We believe in people who have great ambitions but do not forget where they come from. People who are not discouraged if they fail once or twice, who persevere to achieve their dreams but who are not afraid to ask for help when it’s needed.
Ivan Dell’Orco had a dream: to expand his father’s fish retail business and to make it successful. But after experiencing a lot of difficulties he understood that he could not get there on his own. That is when he turned to the European Union for help.
This is his story.
Receiving and giving back
“My father was a fisherman, and he owned a small business in Zadar (Croatia), with which he struggled for more than 30 years. He had to get up very early in the morning and spent countless hours carrying and selling fish at small local markets. With the money he saved over the years, I was able to have an education and eventually graduated in Economics.
After my diploma, I had one goal: to give back to my father, after he had given so much to me. So I decided to develop and expand his fishing business, with the new tools and knowledge I’d acquired in college: monitoring and predicting market trends, increasing competitiveness by developing infrastructure and diversifying our seafood products and selling value-added products."
"But soon I encountered difficulties I did not expect, especially in terms of logistics and workforce: I did not have the financial means to make my project concrete. So I decided to look up what kind of help I could benefit from on the Internet.”
Funding of projects in EU candidate countries
The European portal for SMEs steers the internet user, according to their interests, to relevant websites. It is a good entry point for SMEs that want to know what the EU can do for them. The 'Enterprise Europe Network' also informs small businesses about the EU regulations in place and can help provide valuable advice, potential partners and technological support for prospective projects.
Ivan told us how he managed to get EU funding: “I discovered the IPARD (Instrument for Pre-Accession Assistance in Rural Development), for countries such as Croatia, which was about to join the EU.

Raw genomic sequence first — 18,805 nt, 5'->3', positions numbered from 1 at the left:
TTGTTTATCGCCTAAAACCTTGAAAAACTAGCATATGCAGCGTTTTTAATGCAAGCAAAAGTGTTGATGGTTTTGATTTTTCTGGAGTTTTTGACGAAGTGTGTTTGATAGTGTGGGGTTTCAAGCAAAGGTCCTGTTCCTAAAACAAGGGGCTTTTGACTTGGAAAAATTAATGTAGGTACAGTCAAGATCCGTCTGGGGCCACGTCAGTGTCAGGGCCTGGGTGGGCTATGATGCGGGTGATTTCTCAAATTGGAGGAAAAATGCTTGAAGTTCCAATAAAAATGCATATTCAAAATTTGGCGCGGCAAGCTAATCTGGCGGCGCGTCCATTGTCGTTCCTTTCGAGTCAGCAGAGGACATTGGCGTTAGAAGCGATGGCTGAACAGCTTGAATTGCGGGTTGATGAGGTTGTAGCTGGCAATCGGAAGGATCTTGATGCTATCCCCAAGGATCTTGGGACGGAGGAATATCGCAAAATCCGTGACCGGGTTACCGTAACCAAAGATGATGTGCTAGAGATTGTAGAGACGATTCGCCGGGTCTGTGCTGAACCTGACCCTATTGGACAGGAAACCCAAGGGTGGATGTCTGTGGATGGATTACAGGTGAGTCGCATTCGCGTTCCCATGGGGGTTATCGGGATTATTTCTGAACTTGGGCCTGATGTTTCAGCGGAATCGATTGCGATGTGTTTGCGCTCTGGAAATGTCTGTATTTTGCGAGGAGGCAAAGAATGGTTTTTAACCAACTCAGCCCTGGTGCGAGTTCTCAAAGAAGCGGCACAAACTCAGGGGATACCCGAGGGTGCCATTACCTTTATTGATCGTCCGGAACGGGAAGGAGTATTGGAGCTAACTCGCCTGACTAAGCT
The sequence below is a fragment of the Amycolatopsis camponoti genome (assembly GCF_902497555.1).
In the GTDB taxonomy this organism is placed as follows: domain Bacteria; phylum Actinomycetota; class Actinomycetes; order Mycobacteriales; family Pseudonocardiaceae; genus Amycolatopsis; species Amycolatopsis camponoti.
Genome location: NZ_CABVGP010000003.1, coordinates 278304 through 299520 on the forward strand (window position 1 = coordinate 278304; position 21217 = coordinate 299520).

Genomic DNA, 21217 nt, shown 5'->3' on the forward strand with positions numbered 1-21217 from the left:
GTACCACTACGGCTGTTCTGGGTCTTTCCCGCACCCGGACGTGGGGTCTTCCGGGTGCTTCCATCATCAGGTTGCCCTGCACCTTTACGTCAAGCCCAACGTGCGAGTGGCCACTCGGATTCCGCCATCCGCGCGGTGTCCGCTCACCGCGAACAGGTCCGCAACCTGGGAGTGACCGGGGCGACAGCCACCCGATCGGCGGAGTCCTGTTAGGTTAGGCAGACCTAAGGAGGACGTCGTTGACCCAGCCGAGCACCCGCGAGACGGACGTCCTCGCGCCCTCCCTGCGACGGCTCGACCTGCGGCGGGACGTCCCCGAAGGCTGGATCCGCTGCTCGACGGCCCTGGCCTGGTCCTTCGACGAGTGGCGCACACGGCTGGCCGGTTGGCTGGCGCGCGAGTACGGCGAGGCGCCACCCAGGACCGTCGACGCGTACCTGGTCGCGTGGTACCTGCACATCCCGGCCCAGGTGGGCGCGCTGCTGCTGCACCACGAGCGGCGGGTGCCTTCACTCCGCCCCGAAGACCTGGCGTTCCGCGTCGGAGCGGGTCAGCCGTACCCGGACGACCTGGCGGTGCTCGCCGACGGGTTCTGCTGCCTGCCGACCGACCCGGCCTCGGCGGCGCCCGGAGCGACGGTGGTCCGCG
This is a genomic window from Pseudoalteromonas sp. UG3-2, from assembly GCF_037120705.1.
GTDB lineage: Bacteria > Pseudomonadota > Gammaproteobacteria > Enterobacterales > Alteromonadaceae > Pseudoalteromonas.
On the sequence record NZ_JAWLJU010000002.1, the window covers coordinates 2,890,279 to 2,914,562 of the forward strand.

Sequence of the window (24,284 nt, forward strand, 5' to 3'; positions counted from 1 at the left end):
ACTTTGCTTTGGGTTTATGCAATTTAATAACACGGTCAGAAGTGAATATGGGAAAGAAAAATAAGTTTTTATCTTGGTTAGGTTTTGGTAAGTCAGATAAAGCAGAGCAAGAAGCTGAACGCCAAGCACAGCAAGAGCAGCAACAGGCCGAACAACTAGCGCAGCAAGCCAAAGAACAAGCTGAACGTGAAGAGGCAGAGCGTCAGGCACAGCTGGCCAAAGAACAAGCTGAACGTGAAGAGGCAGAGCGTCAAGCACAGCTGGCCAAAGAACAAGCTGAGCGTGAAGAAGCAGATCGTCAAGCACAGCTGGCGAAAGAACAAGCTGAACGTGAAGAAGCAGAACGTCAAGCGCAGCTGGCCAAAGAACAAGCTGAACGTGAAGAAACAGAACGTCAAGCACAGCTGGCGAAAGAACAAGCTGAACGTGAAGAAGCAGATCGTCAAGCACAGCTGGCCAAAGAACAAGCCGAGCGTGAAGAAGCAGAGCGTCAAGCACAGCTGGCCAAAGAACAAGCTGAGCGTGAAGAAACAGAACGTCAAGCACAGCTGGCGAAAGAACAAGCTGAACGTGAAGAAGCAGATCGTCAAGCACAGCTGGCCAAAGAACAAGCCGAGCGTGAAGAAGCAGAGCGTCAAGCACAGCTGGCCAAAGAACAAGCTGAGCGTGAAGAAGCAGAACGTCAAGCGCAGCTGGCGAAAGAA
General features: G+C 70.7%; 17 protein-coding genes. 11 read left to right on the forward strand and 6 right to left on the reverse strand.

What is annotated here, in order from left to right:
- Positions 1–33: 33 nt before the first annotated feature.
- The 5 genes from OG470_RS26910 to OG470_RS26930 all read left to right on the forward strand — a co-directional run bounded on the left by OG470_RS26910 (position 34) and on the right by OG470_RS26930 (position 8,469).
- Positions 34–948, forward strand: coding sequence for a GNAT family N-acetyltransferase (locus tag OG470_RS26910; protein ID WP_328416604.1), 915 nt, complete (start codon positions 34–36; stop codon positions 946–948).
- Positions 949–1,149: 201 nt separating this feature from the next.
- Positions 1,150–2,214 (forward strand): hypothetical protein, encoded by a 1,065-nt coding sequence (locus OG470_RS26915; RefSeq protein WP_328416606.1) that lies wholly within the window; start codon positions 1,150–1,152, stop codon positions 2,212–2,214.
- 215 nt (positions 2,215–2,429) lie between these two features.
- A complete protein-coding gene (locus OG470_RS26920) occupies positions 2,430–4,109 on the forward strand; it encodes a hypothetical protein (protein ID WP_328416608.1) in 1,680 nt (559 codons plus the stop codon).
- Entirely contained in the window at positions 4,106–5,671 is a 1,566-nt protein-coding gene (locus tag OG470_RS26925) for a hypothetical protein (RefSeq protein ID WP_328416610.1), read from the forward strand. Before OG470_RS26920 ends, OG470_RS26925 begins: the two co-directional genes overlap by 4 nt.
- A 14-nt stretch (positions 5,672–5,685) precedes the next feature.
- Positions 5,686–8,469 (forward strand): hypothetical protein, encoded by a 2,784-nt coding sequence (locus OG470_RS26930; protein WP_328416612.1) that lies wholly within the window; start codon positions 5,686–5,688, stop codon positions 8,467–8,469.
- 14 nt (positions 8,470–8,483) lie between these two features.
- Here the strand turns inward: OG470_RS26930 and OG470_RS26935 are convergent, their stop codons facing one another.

Our project perfectly matched measure 103: ’Investments in the processing and marketing of agriculture and fishery products to restructure those activities and to upgrade them to Community standards‘. Eventually we signed a contract with the Croatian Paying Agency for Agriculture, Fisheries and Rural Development. The Agency, benefiting from EU funding, agreed to provide us with half of the investment needed to start our business; we were then able to buy the proper equipment and to start production.”
IPARD was a fund tailor-made for EU candidate countries with only limited funds. In simple terms that meant that there was a separate funding envelope that Croatia could use to finance its projects. Now, since its accession on 1 July 2013, Croats can participate on an equal footing in all the EU’s programmes.
Supporting the small businesses at the core of European growth
Ivan used his education and the opportunities the EU had to offer to grow his business from a small family firm to an established exporter and a job creator.
“Three years later, Croatia joined the EU and our little business went big: we now export our products to several European countries, especially to the Italian market, and we have implemented innovative selling strategies, like opening small shop-restaurants and an online store.
Now my father is so proud to see what his little fish business has become.”
SMEs are at the core of European economic growth. 23 million European SMEs participate in a smart, inclusive and sustainable economy focused on innovation and job creation. That is why, in the EPP Group, they are our priority and why, when we legislate, we always keep in mind that legislation should be created in a way that even the smallest entity has the capacity to implement it.
Since 2008, the Small Business Act is in place to make it easier for SMEs to thrive in Europe. Our activities in favour of an SME-friendly climate in Europe always try to focus on three things: easier access to funding, less red tape, and easier market access. So that individuals can make a difference.